Royal Caribbean Cruise Lines (RCCL) has completed the hiring of 200 Bahamians for entry-level positions on its cruise ships and several for its private island, Coco Cay, as it pushes to meet its deadline for the May 2019 opening of the first phase of the cay’s redevelopment, the company’s president and CEO, Michael Bayley, said yesterday.
Bayley, who paid a courtesy call to the National Training Agency (NTA), said RCCL made a commitment to the Bahamian government to hire 200 Bahamians per year, and yesterday, with the hiring of 25 more people at the NTA, RCCL fulfilled its promise.
RCCL’s recruitment team was in the The Bahamas specifically to find Bahamians to fill those positions on the cruise ships, and positions on Coco Cay for when the first phase of the cruise line’s “Perfect Day” experience on the cay begins next year.
“It is progressing very well,” Bayley said.
“It is our intention to open the first phase, which is really the biggest phase, in May next year. We have also been building the pier. The pier is a little late in terms of schedule, but it will be fine in terms of the opening of phase one of Perfect Day.”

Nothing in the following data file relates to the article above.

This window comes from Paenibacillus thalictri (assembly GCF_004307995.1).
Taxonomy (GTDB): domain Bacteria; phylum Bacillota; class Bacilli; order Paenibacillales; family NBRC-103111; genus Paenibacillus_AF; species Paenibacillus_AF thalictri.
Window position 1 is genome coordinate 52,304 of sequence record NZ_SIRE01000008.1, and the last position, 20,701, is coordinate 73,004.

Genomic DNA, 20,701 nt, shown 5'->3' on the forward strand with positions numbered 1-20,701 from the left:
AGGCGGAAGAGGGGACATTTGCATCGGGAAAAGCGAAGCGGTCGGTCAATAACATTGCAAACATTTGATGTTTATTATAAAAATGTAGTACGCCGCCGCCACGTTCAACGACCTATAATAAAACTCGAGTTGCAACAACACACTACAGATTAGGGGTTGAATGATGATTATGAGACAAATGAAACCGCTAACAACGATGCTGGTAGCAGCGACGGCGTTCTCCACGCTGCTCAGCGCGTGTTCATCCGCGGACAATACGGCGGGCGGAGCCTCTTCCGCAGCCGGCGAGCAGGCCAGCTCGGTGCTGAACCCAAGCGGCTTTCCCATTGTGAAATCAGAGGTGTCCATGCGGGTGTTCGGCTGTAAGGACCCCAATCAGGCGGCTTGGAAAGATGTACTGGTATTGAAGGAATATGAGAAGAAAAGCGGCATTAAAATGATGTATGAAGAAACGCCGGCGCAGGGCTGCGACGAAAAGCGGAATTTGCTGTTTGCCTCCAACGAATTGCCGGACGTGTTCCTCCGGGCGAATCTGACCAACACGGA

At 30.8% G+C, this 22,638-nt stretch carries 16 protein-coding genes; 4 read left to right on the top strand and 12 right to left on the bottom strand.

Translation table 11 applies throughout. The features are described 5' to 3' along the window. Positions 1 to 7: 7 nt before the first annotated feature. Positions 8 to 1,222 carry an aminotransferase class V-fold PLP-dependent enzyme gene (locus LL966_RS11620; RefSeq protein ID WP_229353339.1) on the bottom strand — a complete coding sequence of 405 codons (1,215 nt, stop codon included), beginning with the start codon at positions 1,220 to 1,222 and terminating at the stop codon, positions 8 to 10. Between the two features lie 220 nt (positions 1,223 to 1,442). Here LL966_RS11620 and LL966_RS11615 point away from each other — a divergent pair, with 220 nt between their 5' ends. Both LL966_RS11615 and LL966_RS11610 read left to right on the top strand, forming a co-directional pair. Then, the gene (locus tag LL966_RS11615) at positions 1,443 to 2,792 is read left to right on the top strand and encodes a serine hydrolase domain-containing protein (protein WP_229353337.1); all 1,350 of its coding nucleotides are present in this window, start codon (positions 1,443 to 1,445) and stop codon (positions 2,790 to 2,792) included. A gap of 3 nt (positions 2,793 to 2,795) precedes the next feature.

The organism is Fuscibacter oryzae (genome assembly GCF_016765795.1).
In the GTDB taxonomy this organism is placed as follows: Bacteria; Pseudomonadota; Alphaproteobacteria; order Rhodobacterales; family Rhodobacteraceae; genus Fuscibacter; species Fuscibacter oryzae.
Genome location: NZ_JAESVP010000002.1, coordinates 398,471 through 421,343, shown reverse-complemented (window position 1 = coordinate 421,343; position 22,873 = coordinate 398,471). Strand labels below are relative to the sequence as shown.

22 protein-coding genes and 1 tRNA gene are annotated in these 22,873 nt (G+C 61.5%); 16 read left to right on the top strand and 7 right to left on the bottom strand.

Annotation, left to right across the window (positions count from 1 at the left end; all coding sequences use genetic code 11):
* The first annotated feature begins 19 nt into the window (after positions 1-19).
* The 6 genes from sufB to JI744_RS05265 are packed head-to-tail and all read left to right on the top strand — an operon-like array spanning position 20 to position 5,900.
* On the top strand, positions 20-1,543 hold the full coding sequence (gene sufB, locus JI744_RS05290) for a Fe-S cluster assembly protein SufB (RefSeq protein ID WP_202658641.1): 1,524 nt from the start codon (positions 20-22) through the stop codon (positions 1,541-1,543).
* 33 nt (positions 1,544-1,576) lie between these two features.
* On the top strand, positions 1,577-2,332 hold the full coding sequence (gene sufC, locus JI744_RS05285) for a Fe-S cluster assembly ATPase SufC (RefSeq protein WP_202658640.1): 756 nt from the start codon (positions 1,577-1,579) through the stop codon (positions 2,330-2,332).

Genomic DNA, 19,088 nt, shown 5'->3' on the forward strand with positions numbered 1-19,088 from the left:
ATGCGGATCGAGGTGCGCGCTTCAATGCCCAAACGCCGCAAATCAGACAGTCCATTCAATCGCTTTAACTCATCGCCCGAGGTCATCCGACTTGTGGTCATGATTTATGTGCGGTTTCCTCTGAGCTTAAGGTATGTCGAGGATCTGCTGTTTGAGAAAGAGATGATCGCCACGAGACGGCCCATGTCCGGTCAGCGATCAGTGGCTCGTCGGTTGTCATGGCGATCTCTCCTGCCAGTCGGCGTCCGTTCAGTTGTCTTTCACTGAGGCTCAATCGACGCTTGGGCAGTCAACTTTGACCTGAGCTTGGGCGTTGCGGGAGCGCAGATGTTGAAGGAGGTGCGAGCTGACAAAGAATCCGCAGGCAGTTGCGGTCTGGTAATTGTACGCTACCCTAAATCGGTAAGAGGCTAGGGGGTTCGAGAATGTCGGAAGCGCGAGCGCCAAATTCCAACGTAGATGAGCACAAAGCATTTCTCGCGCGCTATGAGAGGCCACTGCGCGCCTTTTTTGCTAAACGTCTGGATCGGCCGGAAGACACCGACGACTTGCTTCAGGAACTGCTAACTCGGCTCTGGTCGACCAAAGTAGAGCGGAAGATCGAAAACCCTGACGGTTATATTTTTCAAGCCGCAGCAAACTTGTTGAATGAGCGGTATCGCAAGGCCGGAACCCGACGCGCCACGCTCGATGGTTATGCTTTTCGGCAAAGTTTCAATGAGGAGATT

Bayley said there is already a lot of interest in the new offerings at Coco Cay from the international community.
He said RCCL yesterday hired from the NTA the island’s new venue manager. He added that the island manager is also a Bahamian.
Yesterday RCCL also committed to helping the Berry Islands, of which Coco Cay is a part, build a community center. According to the member of Parliament for the area, Carlton Bowleg, the Berry Islands has been trying to complete a community center for 15 years.
While there has been some concern about private islands taking away tourist spend opportunities for New Providence, Bayley said the cruise lines see the addition of private islands as a win-win, especially for the companies’ three and four-day trips that stop in Nassau and the private cays.
“The ships that call into the private islands are typically calling into Nassau,” he said.
He added that, over the next two years, RCCL could bring almost 2 million tourists to the Bahamas, 500,000 more than it currently does, as it increases the frequency of calls by 2020.